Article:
Most weekends I go to the gramps except over summer, which is too hot for me. I usually go OS around this time of year for 2-3 months.

I used to be the most fixated person I know. I was terrible. I climbed a lot with Simon Atkins, and I strive to climb like he does, if you canít do it fast then come back when you can. It is much more enjoyable. I am a lot better at it now but 6-8 years ago I was useless. I would keep trying until I broke something; that being me! I am now not injured nearly as much (discounting the last 12 months), nor am I driven to tears quite so often by failure. I put up a route in Nowra, Narcosis, which took so f....g long it was ridiculous (it was way out of my league when I bolted it. Some would call it audacious, I would call it deluded). Paul Westwood dubbed it Trail of Tears!

Above Right: Julian Saunders, Narcosis (30), Thompson's Point, Nowra, NSW, Australia. Photo By Simon Carter. Below Right: Julian bouldering somewhere overseas. Photo by Ross??

Q: Do you have a nemesis? A project that you've been working for sometime that yet eludes you?

Happy camper on the campsite boulder. I canít do it. I have tried and tried (with out been fixated!). Oh yer there is a 21 at Nowra on the left side of Betty blue wall, canít remember its name. Must have tried it 20 times. If I had done it I would have graded it 30.Julian Bouldering somewhere overseas. Photo by Ross.

Q: A lot of people will probably recognize you from the front cover of Simon Carter's very popular "Rock Climbing In Australia" photography book. I've also seen your picture in guides, calendars, magazines and instructional books. Combined with your accomplishments as a climber, this fame must effect the way people interact with you, perhaps making them hesitant to approach and talk to you? Has notoriety and recognition been a positive or negative thing?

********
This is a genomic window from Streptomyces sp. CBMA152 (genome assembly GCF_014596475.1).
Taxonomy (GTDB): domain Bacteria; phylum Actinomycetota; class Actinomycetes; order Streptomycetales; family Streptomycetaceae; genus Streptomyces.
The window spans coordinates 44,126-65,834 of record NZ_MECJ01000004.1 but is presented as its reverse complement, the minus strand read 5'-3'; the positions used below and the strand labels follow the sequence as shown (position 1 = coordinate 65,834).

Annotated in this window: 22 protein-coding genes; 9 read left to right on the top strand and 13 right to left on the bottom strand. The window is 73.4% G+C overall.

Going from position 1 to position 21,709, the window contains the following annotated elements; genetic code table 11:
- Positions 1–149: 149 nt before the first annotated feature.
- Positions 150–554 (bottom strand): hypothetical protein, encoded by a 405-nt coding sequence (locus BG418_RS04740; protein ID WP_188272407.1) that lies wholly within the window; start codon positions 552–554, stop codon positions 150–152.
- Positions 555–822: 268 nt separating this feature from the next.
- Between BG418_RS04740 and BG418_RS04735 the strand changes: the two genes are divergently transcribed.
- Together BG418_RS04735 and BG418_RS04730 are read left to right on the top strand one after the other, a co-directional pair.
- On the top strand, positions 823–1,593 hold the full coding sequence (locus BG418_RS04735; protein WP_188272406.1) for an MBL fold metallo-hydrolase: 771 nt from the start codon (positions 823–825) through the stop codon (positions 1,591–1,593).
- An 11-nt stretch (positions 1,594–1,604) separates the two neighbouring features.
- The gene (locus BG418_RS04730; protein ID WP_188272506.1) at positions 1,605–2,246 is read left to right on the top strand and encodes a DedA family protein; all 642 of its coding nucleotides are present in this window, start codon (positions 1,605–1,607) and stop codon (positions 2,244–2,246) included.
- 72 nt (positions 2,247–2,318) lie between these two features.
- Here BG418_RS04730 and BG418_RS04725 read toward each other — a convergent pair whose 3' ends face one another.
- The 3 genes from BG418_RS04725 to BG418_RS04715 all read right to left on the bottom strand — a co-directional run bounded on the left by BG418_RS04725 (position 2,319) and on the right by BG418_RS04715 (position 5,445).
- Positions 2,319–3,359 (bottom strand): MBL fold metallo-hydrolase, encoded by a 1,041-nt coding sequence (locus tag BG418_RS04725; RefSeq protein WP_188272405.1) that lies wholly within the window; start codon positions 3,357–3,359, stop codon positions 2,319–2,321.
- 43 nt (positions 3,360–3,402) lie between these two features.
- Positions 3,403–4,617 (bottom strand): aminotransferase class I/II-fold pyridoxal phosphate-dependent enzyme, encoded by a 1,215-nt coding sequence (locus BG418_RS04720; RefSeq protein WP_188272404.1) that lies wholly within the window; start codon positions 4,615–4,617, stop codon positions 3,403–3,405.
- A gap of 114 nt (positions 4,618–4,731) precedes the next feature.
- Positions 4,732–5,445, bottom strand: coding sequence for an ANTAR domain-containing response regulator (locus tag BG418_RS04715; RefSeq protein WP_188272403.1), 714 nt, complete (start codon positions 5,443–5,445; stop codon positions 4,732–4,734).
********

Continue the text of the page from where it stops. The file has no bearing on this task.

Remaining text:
Both. Every tall poppy in the country wants to line you up; there are quite a few. People certainly tend to judge you on first impressions. One guy from Sydney didnít like me for a whole year and I didnít even talk to him (maybe that was the problem). He told me this a year later when I went climbing with him and he thoughtfully reviewed his opinion. Based on that I have avoided it for the last few years. People look at you as though your opinion is more important than somebody elseís, which is of course crap. Or they wonít say hello because they feel intimidated or think that you wonít want to talk to them because they donít climb as hard. All really really silly. I didnít like that people were thinking about me, or thought something about me when I did not know them.

From a finance perspective it has been great. Climbing paid my way through school. It enabled me to travel every year around the world on some climbing adventure with my friends. And now my business is 70% climbers; which is cool as they are mostly motivated patients (to get better) and typically well educated, interesting people. Most of them came to see me because they new my name as a climber and wanted their injury considered with climbing in mind. So I canít complain, but it is definitely a double edged sword.

Q: In Simonís book there are shots of you plummeting off "Shattering Reflections of Narcissism" (29) at Millennium Caves. The terrain looks unbelievably steep. Is falling something you've come to terms with or does it still scare the living daylights of out you, like it does the rest of us?